The big performer was rail which reached 13.4 million passenger trips for the year, an annual increase of 21%. March saw a monthly record high of 1.56 million train trips, an increase of 29% on March last year.
The growth is put down to the enhanced travel experience and additional capacity provided by the new electric trains and greater service frequency introduced over recent years.
Dr Levy says, “We’re moving to speed up the roll-out of the electric trains because we know Aucklanders want the extra capacity and the improved service that they provide.”
Auckland Transport is aiming to have a full electric network by the end of July except for the link between Papakura and Pukekohe which will continue to use diesel trains. These will be refurbished over time to provide an enhanced experience. The electric trains will provide improved travel experience and more capacity on the Southern and Western Lines.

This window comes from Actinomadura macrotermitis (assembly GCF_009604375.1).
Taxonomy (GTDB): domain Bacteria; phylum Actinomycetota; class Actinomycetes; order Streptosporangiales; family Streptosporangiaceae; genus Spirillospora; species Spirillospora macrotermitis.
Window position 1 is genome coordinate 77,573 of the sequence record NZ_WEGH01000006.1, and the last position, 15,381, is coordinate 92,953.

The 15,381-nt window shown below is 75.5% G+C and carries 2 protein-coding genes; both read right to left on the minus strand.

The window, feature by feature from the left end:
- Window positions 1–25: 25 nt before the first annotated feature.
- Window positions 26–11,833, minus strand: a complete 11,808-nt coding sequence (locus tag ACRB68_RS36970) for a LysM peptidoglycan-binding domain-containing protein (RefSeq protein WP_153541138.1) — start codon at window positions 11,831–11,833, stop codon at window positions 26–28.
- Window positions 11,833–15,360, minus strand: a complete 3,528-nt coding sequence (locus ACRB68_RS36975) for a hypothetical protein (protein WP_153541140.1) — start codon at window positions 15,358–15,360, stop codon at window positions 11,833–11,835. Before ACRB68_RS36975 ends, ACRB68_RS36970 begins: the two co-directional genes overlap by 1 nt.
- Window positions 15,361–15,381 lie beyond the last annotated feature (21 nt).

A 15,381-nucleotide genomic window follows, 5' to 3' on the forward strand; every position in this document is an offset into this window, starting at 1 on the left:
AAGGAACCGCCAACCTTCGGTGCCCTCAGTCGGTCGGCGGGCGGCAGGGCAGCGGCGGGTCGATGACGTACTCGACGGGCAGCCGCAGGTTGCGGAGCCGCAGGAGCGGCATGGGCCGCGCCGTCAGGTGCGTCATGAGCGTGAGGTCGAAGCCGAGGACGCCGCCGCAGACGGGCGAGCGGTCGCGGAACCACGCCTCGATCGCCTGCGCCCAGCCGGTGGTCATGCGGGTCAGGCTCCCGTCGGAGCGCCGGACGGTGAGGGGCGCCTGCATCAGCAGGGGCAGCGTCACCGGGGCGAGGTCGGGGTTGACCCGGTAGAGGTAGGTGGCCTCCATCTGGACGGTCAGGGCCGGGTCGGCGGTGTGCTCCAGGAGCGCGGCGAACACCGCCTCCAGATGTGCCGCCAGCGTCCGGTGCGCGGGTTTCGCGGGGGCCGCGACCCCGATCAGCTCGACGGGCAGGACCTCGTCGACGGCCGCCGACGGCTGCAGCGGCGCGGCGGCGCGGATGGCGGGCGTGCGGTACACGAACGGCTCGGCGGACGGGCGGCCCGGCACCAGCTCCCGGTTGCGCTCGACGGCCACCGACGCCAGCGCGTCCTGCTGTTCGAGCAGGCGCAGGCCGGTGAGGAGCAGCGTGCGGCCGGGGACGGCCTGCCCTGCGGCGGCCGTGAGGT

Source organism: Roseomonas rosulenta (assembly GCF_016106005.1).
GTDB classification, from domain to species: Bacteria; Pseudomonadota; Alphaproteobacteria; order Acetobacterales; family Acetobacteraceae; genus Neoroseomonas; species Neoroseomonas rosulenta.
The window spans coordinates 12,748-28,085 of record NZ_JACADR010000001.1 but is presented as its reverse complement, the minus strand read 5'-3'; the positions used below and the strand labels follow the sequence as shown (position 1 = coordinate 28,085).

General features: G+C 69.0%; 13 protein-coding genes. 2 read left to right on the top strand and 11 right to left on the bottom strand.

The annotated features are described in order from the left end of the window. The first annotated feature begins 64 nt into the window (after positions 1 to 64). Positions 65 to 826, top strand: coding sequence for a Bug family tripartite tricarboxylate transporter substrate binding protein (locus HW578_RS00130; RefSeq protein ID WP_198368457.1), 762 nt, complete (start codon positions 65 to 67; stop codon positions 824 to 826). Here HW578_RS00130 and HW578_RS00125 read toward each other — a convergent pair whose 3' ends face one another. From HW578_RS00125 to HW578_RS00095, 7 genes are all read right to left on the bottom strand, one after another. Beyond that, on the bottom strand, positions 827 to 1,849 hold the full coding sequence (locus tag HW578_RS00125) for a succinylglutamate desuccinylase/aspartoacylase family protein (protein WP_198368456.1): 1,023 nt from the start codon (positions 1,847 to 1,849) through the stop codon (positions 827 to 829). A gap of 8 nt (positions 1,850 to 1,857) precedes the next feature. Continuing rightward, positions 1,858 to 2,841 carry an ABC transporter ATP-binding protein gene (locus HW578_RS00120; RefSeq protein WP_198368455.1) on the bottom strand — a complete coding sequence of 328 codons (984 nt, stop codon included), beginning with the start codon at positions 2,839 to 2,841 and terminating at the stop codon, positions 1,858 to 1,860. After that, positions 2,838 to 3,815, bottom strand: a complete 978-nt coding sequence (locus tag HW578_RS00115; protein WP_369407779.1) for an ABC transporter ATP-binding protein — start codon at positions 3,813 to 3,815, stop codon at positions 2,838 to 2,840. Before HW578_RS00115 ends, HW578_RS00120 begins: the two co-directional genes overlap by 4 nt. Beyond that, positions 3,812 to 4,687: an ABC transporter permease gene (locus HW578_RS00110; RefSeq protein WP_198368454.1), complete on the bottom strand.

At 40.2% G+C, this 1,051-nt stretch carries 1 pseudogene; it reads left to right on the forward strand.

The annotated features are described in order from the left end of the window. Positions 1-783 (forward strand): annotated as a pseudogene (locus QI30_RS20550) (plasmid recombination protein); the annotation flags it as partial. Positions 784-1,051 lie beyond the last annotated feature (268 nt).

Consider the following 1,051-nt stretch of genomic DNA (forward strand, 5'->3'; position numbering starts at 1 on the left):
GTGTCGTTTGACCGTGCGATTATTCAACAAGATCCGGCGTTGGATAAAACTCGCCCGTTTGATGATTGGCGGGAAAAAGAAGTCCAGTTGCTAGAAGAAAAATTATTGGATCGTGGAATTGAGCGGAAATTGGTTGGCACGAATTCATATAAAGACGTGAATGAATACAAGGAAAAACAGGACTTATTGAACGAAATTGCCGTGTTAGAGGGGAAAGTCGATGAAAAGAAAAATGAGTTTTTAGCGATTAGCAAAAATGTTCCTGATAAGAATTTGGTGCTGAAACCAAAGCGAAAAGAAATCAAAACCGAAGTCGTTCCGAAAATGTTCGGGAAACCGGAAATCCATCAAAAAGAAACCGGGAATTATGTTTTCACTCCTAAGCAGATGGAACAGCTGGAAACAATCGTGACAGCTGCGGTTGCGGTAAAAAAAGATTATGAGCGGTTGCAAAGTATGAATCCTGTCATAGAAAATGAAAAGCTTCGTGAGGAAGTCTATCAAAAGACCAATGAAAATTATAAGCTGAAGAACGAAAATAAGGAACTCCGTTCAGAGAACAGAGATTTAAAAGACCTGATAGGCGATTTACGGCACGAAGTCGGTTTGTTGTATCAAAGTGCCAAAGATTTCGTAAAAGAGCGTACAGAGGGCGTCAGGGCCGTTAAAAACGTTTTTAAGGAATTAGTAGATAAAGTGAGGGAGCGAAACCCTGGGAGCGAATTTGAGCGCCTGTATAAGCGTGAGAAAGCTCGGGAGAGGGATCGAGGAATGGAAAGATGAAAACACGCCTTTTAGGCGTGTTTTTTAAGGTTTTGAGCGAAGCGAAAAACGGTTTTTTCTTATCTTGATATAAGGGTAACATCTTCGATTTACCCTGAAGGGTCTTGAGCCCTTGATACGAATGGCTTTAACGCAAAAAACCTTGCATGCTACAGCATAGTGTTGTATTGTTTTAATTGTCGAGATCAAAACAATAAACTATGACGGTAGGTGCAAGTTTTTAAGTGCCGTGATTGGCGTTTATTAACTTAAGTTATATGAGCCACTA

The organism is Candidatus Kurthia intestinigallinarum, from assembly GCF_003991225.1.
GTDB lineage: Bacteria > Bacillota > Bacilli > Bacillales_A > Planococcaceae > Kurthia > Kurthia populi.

Auckland Mayor Len Brown says the figures are good news for the City Rail Link.
“At this rate, Auckland will meet the Government’s threshold for financial support for the CRL three years early in 2017, three years earlier than predicted. Growth has been accelerating since late 2013.”
March was also a record breaking month on the Northern Express with patronage up almost 17% on the same month last year, the 12 month total reached 2.8 million.
It was also a record for other bus services as patronage rose 8% to 56.6 million. Ferry numbers for the year totalled 5.4 million trips, up 5% on an annual basis.
General Manager AT Metro, Mark Lambert, says growth on bus services is attributed to increased services and frequency, improving travel times from new bus priority lanes and a significant improvement in service punctuality being achieved by bus operators through new timetables. Further service level increases and punctuality improvements are planned for later this year along with the introduction of double decker buses on a number of routes. New network designs will also be introduced from later this year.
Meanwhile, Auckland Transport apologises for recent disruptions on the rail network including track and signal failures (operated by KiwiRail), mechanical breakdowns with the old diesel trains and staffing issues.
Mr Lambert says, “The new timetable from December 2014 introduced a 20% plus increase in services across the constrained Auckland rail network making it difficult to recover when there is an issue. We are working with the rail operator Transdev to speed-up the recovery time when unfortunately inevitable failures occur.”